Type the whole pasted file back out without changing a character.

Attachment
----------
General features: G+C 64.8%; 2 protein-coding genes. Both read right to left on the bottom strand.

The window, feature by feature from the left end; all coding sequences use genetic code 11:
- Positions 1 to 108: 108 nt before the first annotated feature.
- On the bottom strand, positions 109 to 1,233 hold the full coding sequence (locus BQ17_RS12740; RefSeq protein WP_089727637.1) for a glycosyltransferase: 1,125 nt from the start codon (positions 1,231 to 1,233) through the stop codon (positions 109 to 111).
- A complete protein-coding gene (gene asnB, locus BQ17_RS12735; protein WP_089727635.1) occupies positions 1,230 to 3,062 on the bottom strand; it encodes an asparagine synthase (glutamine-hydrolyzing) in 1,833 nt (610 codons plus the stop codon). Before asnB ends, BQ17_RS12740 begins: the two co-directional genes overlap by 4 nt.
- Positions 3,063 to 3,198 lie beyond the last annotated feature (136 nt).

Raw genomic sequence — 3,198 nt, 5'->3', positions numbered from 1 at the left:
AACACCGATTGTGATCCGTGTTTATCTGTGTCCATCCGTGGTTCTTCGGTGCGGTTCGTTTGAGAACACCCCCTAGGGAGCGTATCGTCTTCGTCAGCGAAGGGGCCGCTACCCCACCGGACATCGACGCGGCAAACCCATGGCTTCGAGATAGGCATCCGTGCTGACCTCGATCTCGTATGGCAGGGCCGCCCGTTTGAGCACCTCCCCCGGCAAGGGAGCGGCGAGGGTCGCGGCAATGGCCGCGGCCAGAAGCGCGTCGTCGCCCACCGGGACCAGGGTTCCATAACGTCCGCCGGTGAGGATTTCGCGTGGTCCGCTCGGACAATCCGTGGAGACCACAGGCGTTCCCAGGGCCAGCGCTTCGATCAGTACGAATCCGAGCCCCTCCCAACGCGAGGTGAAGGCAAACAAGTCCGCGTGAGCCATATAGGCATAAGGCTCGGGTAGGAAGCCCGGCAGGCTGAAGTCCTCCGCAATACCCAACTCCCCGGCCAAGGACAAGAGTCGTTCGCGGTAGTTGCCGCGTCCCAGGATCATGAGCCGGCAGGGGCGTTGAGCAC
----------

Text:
General features: G+C 64.8%; 2 protein-coding genes. Both read right to left on the bottom strand.

The window, feature by feature from the left end; all coding sequences use genetic code 11:
- Positions 1 to 108: 108 nt before the first annotated feature.
- On the bottom strand, positions 109 to 1,233 hold the full coding sequence (locus BQ17_RS12740; RefSeq protein WP_089727637.1) for a glycosyltransferase: 1,125 nt from the start codon (positions 1,231 to 1,233) through the stop codon (positions 109 to 111).
- A complete protein-coding gene (gene asnB, locus BQ17_RS12735; protein WP_089727635.1) occupies positions 1,230 to 3,062 on the bottom strand; it encodes an asparagine synthase (glutamine-hydrolyzing) in 1,833 nt (610 codons plus the stop codon). Before asnB ends, BQ17_RS12740 begins: the two co-directional genes overlap by 4 nt.
- Positions 3,063 to 3,198 lie beyond the last annotated feature (136 nt).

Raw genomic sequence — 3,198 nt, 5'->3', positions numbered from 1 at the left:
AACACCGATTGTGATCCGTGTTTATCTGTGTCCATCCGTGGTTCTTCGGTGCGGTTCGTTTGAGAACACCCCCTAGGGAGCGTATCGTCTTCGTCAGCGAAGGGGCCGCTACCCCACCGGACATCGACGCGGCAAACCCATGGCTTCGAGATAGGCATCCGTGCTGACCTCGATCTCGTATGGCAGGGCCGCCCGTTTGAGCACCTCCCCCGGCAAGGGAGCGGCGAGGGTCGCGGCAATGGCCGCGGCCAGAAGCGCGTCGTCGCCCACCGGGACCAGGGTTCCATAACGTCCGCCGGTGAGGATTTCGCGTGGTCCGCTCGGACAATCCGTGGAGACCACAGGCGTTCCCAGGGCCAGCGCTTCGATCAGTACGAATCCGAGCCCCTCCCAACGCGAGGTGAAGGCAAACAAGTCCGCGTGAGCCATATAGGCATAAGGCTCGGGTAGGAAGCCCGGCAGGCTGAAGTCCTCCGCAATACCCAACTCCCCGGCCAAGGACAAGAGTCGTTCGCGGTAGTTGCCGCGTCCCAGGATCATGAGCCGGCAGGGGCGTTGAGCAC